Coping Strategies to Avoid Harming a Baby
Caring for a baby can be difficult and frustrating at times. Most parents have periods when they feel overwhelmed, exhausted, and extremely frustrated. Help manage your frustration and anger by learning healthy ways to handle the stress of child care. You can learn techniques to help you stay in control of your emotions when everyday pressures mount. The following strategies can help you function in a loving and healthy way with your baby.
Prevent yourself from becoming overwhelmed
- Learn about child development, child health, and effective and safe behavior management. This information can help you understand and deal with your baby's behavior and changing needs. Call your hospital for information about parenting education classes, or look for books in your local library.
- Talk with other parents about the ways they cope with the demands of child care.
- Take short relaxation breaks when you can. For example, listen to your favorite music, or do breathing exercises while your baby naps.
- Ask for help when you need time for yourself. Ask trusted friends or family members to take care of your baby, or trade a few hours of occasional babysitting with a friend who has a child. If you do not have this kind of support, contact your health professional or local hospital for community organizations that can help you.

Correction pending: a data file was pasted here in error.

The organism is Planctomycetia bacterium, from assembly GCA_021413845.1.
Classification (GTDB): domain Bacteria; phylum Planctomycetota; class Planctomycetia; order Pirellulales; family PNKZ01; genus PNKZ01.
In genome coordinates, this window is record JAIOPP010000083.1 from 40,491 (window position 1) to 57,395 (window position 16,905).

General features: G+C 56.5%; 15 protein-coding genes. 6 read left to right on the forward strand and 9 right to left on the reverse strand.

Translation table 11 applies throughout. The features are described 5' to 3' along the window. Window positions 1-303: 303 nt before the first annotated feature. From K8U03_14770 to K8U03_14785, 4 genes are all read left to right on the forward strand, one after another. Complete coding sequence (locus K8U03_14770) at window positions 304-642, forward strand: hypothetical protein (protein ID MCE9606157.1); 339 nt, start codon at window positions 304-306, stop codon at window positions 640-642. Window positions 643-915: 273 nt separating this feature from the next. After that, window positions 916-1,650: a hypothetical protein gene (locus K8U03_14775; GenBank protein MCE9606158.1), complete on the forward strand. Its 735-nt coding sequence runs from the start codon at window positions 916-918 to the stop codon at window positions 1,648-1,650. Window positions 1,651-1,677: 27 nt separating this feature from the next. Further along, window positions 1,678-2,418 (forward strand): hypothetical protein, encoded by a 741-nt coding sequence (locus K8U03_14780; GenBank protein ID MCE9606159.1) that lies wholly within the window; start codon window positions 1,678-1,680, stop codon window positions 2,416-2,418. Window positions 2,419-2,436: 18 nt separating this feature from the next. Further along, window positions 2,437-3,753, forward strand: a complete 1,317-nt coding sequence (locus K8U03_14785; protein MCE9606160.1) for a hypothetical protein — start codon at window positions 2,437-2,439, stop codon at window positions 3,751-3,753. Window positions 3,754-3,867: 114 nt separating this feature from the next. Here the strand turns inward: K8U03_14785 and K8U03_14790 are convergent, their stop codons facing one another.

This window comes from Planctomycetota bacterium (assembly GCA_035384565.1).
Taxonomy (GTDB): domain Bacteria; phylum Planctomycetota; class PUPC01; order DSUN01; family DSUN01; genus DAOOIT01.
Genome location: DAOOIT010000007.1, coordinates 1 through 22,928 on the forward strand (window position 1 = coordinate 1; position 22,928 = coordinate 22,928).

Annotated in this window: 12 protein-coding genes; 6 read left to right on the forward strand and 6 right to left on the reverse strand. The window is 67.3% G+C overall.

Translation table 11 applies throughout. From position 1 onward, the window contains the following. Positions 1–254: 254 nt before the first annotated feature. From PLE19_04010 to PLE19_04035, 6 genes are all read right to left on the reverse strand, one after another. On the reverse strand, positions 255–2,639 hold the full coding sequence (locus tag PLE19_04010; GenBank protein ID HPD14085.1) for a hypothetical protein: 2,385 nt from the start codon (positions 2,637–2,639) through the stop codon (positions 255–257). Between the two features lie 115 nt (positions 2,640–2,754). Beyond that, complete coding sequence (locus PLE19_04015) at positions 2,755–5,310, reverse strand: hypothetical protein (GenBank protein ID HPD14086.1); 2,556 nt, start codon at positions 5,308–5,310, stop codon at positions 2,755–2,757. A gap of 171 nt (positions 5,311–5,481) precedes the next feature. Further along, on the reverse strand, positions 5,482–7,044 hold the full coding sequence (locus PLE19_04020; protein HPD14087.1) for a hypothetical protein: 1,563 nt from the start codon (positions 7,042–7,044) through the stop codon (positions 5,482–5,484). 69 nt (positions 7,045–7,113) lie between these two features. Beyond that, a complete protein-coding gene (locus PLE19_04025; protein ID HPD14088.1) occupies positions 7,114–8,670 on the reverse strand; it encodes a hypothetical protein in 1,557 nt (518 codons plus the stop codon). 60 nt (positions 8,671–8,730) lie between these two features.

- Understand that the average baby cries from 1 to 5 hours out of every 24 hours during his or her first few months of life. Sometimes a crying spell can last from 15 minutes to an hour for no obvious reason. Crying peaks around 6 weeks, then gradually decreases.
Recognize the danger signs
- Put your baby in a safe place, such as a crib, and go into another room if you feel that you might lose control and hurt your baby. Call a friend or family member to come over and relieve you for a while. You can also call a hotline to discuss your feelings and get immediate help. For example, call the Childhelp hotline at 1-800-4-A-CHILD (1-800-422-4453).
- Get immediate help from a health professional if you have shaken your baby or if you are concerned that you might harm your baby.
For more information, see the topics:
|John Pope, MD - Pediatrics|
|Chuck Norlin, MD - Pediatrics|
|Last Revised||February 20, 2013|
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